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KHNP strives to rebuild public trust in nuclear power plants

Safety-first reactor management principle takes shape with relaunch of three scandal-hit nuclear reactors

A view of the Kori Nuclear Power Complex in Ulsan. (Korea Hydro & Nuclear Power)
A view of the Kori Nuclear Power Complex in Ulsan. (Korea Hydro & Nuclear Power)
ULSAN ― About 5,500 employees working in the Kori Nuclear Power Complex, stretching along the southern coastline in Ulsan and Busan, experienced a historic moment in their careers at 5 p.m. on Jan. 11 when the Shin-Kori reactor 2 was resumed following a seven-month hiatus.

“Now that Shin-Kori reactor 2 has restarted, I feel like I have finally come out of a long tunnel,” said Woo Jung-bon, head of the Kori Nuclear Power Complex, run by Korea Hydro & Nuclear Power, in a celebratory event.

KHNP is the nation’s sole nuclear power plant operator.

Over the past seven months, technicians at the Kori complex have worked to replace faulty parts and improve overall plant safety.

With the relaunch this month of the Shin-Kori reactor 2, the government’s nuclear operating body hopes to ease concerns over a possible wintertime power shortage.

Two other reactors ― Shin-Kori reactor 1 and Shin-Wolseong reactor 1 ― were also put back on track on Jan. 7.

The three reactors with 1,000-megawatt capacity each had been shut down last May after they were found to be using substandard control cables with fabricated quality certificates.

The discovery led the way for uncovering further deep-seated malpractices throughout the industry, including collusion between parts suppliers and KHNP. Various corruption scandals poured out at once, dealing a hard blow to the nuclear power industry.

The situation raised public fears about the safety of nuclear power, the biggest energy source in Korea, and triggered a shift in the nation’s nuclear power policy.

“KHNP will seek to be reborn as an organization with safety as the highest consideration in every aspect of its businesses to regain public trust in the organization and in nuclear power plants,’’ Cho Seok, CEO of KNHP, said in an event announcing the reactor’s resumption.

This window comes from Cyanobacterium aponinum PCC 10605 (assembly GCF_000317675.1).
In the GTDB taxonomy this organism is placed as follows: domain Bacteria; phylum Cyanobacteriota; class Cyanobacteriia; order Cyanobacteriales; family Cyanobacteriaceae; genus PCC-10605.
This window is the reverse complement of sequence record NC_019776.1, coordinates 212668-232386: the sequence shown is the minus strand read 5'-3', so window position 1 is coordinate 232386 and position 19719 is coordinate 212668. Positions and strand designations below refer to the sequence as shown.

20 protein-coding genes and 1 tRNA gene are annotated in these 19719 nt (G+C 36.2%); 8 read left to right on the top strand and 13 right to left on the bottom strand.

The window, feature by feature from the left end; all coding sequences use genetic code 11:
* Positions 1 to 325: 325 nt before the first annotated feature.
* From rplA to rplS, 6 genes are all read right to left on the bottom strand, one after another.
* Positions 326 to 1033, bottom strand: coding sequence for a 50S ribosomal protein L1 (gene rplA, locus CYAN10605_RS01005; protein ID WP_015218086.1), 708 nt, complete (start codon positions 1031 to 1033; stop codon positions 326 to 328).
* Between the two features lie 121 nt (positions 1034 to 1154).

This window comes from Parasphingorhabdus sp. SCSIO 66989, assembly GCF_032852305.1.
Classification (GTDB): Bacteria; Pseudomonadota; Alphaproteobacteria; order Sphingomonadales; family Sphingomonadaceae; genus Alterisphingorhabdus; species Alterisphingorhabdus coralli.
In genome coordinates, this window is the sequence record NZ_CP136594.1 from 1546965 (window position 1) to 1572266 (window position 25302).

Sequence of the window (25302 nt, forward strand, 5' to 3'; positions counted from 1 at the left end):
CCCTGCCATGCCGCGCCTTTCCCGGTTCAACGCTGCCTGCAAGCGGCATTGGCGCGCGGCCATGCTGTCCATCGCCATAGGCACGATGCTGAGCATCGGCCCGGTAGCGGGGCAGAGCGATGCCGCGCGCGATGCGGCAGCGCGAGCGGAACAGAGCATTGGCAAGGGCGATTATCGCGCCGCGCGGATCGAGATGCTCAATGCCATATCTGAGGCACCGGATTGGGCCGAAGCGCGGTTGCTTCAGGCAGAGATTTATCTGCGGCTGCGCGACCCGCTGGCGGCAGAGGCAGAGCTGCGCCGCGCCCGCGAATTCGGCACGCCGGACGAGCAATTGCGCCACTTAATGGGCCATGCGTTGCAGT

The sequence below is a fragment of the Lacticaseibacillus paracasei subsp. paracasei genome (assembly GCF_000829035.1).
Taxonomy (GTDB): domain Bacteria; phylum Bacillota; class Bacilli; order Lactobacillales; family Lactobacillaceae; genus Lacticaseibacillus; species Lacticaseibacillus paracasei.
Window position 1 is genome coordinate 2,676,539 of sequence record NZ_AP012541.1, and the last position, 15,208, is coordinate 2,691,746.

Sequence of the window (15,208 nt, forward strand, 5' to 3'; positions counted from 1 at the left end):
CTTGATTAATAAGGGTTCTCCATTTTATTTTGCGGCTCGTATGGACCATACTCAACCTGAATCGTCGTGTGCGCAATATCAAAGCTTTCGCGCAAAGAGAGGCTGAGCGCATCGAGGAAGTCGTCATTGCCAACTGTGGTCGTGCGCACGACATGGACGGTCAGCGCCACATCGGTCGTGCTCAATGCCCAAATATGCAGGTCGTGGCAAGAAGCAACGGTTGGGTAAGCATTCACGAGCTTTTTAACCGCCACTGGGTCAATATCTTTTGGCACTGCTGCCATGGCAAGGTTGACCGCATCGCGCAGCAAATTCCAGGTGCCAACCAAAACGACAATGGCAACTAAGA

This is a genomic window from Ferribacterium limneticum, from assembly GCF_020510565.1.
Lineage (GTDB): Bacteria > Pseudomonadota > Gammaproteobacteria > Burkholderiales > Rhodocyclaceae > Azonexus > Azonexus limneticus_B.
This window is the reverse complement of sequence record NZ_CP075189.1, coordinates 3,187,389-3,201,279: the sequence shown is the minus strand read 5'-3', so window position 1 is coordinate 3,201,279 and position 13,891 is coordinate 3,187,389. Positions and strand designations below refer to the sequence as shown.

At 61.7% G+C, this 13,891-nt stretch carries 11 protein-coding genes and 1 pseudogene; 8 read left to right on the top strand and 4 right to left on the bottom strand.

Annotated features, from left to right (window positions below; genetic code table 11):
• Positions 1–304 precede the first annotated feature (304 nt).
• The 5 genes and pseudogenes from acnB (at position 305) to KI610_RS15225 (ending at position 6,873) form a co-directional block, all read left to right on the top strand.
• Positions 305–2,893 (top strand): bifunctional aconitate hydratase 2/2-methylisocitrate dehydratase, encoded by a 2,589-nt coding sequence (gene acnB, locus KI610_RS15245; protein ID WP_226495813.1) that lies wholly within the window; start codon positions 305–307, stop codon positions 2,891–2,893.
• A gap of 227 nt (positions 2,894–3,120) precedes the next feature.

Cho Seok, CEO of Korea Hydro & Nuclear Power
Cho Seok, CEO of Korea Hydro & Nuclear Power
“For this, I will seek a field-driven management from this year, regularly visiting one of the 23 reactors nationwide and take the role of a troubleshooter on-site,” he said.

Before the nuclear power scandal, growth and export of made-in-Korea nuclear power technology were key topics in the industry.

Cho, a former vice energy minister, has also pushed an organizational reform drive internally since his appointment last September by bringing in talents from outside in an effort to break “pure-bloodism” in the firm, a root cause of serial scandals involving KHNP and its nuclear power plants.

“The company will make all-out efforts to mark 2014 as its first corruption-free year,’’ KHNP head said.

The shift in the nuclear power plant industry also has an impact on the Shin-Kori reactors 3 and 4, under construction in the same complex.

“We are considering plant safety and communication with neighbors above all to complete the projects as planned in 2015 and 2016, respectively,’’ Cho said.

The two advanced reactors, each boasting a 1,400-megawatt capacity, are the same model that Korea agreed to export to the United Arab Emirates in 2009.

By Seo Jee-yeon (